Drug Driving

Posted on Feb 26, 2016 by Nicholas Amos   |   Categories: Criminal & Traffic Law

New South Wales police have in recent years made increased use of roadside testing to detect people who drive after having consumed certain drugs.

At the moment, the tests aim to detect people who drive after using either cannabis or certain types of amphetamines.

Police have been operating under a law which makes it a criminal offence to drive with any amount of those drugs in a person’s bodily fluids.

Police usually detect this offence by testing a sample of saliva obtained when a driver is stopped for a roadside test.

This law has come under increasing criticism recently because not a lot of information is available regarding how sensitive the testing is. Unlike laws relating to driving with a prescribed concentration of alcohol in your system, there is no minimum level of drug that is considered safe.

Further, unlike under the offence of driving under the influence of a drug, the police do not have to prove that the drug detected in a person’s saliva was actually present to an extent that it would impact on their ability to drive safely.

Lawyers were increasingly hearing of cases where people were being charged, convicted and penalised under this law despite not driving for some considerable period of time after having used an illegal drug. A conviction for this offence results in an automatic disqualification of the person’s driver’s licence.

Recently a man charged with this offence on the north coast of New South Wales was found not guilty of the charge. The result of his case may create ongoing problems for the system of roadside drug driving testing that the police currently use.

In that case, the man gave evidence, which was accepted by the Magistrate, that he had not used cannabis for nine days before he was stopped by police and it was detected in his saliva. He also gave evidence that he had previously been tested by police and told by a police officer that he should not drive for a week after he had smoked cannabis.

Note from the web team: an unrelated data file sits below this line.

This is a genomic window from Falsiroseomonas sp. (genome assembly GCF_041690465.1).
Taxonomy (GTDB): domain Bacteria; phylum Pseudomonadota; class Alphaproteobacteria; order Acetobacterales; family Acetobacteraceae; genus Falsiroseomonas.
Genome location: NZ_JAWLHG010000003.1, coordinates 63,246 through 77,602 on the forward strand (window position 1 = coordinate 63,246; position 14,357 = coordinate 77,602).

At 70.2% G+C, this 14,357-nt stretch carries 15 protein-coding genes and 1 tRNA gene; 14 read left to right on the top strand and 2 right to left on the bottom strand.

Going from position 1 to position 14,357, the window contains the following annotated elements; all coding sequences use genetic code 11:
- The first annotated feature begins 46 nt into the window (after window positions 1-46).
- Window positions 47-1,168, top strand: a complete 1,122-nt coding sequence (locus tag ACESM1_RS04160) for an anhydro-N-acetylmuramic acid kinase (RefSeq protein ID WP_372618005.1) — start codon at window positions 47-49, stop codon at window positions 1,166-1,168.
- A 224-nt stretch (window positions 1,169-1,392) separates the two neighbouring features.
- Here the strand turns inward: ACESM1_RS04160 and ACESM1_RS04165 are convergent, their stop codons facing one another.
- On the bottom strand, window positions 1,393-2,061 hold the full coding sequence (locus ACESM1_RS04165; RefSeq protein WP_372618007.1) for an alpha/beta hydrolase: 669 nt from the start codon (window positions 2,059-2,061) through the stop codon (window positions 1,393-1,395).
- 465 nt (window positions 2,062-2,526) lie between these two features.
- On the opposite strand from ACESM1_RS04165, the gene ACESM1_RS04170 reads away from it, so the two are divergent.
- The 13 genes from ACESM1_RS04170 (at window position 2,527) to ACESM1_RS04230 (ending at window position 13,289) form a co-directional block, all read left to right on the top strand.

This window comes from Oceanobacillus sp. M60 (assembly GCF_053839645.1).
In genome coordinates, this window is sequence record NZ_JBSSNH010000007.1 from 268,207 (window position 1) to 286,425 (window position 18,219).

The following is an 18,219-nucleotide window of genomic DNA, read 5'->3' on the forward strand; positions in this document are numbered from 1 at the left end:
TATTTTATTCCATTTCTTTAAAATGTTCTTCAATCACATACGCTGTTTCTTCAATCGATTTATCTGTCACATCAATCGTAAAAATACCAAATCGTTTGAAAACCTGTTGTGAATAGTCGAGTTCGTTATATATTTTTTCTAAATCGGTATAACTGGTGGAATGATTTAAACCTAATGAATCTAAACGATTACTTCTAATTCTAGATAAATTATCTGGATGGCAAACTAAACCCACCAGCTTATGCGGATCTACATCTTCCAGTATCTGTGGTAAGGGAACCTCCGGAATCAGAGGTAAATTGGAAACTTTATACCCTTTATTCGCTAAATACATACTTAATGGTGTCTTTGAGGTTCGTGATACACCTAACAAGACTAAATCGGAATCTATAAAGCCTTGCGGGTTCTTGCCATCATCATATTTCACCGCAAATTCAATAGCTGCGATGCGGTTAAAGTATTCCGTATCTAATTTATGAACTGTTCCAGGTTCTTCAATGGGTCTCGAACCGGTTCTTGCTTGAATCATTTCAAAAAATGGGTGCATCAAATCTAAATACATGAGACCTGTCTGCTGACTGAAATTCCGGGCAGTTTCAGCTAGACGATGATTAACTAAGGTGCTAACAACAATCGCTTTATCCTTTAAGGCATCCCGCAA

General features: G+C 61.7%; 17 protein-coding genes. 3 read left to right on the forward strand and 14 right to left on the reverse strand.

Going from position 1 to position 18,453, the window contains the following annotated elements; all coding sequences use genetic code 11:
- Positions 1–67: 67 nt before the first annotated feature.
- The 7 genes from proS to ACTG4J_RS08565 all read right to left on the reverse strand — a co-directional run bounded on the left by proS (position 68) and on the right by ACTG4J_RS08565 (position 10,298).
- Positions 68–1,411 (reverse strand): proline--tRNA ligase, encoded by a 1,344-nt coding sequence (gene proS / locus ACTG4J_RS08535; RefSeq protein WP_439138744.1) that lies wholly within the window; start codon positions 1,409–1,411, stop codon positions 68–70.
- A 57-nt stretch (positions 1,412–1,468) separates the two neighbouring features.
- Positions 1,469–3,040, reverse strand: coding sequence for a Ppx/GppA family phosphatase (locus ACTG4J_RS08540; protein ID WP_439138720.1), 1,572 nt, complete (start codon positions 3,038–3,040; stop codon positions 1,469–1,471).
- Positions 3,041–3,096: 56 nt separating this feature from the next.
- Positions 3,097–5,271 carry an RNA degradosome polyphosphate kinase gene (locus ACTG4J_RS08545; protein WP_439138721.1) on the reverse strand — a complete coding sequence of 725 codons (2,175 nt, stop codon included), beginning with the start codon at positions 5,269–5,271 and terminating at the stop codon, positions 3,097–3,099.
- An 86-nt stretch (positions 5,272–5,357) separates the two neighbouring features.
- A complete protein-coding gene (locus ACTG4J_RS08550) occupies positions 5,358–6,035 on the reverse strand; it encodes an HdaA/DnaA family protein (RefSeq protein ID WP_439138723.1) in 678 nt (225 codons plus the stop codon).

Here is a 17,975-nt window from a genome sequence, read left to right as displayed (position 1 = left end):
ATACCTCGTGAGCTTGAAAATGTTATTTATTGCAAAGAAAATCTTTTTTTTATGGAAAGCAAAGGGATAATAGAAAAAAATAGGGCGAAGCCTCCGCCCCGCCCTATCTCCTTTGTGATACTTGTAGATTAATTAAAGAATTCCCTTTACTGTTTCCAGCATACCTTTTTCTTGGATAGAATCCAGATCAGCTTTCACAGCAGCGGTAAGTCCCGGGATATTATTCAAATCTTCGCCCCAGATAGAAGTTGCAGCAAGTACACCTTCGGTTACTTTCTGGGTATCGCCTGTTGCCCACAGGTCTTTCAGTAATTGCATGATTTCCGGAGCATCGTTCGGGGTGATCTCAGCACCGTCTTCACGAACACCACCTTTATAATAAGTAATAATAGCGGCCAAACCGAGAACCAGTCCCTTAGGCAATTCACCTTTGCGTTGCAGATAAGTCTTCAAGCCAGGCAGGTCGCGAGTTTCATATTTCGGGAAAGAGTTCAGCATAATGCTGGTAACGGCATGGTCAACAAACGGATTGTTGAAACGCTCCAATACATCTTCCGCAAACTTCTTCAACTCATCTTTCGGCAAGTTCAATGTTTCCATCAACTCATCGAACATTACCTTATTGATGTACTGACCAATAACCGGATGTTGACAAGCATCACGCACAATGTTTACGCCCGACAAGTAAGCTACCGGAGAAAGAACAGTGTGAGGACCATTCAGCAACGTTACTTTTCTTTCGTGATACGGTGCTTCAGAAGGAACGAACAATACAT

On the basis of this advice from the police officer, he told the court that he had a belief that there would not be any cannabis in his system nine days after he had last smoked. The court accepted that he honestly held this belief and went on to find that it was reasonable for him to do so based on the advice he had received from the police officer.

The law provides that it is a defence to many charges if a person acts on an honest and reasonable belief in a state of affairs which, if correct, would have meant that they were not guilty. In this case, the Magistrate found the defendant not guilty because he accepted that the defendant had an honest and reasonable belief that there would not be any cannabis remaining in his system.

The implications of this decision are yet to be fully determined. The government has released information which they say suggests that cannabis can only be detected in saliva for up to 12 hours after it has been consumed. Obviously, this information is contrary to the Court’s finding in this case – that the defendant had not used cannabis for nine days before he was arrested.

In December last year, the government announced that the number of roadside drug tests conducted by police was going to be continually increased. They suggested that by the year 2017 police would be conducting approximately 97,000 roadside drug tests each year.

In those circumstances, one thing is clear. The number of people charged as a result of these tests will continue to grow. Given the mandatory penalties that apply for a conviction for this offence, anyone arrested after a roadside drug test should not hesitate to consult a lawyer for expert advice.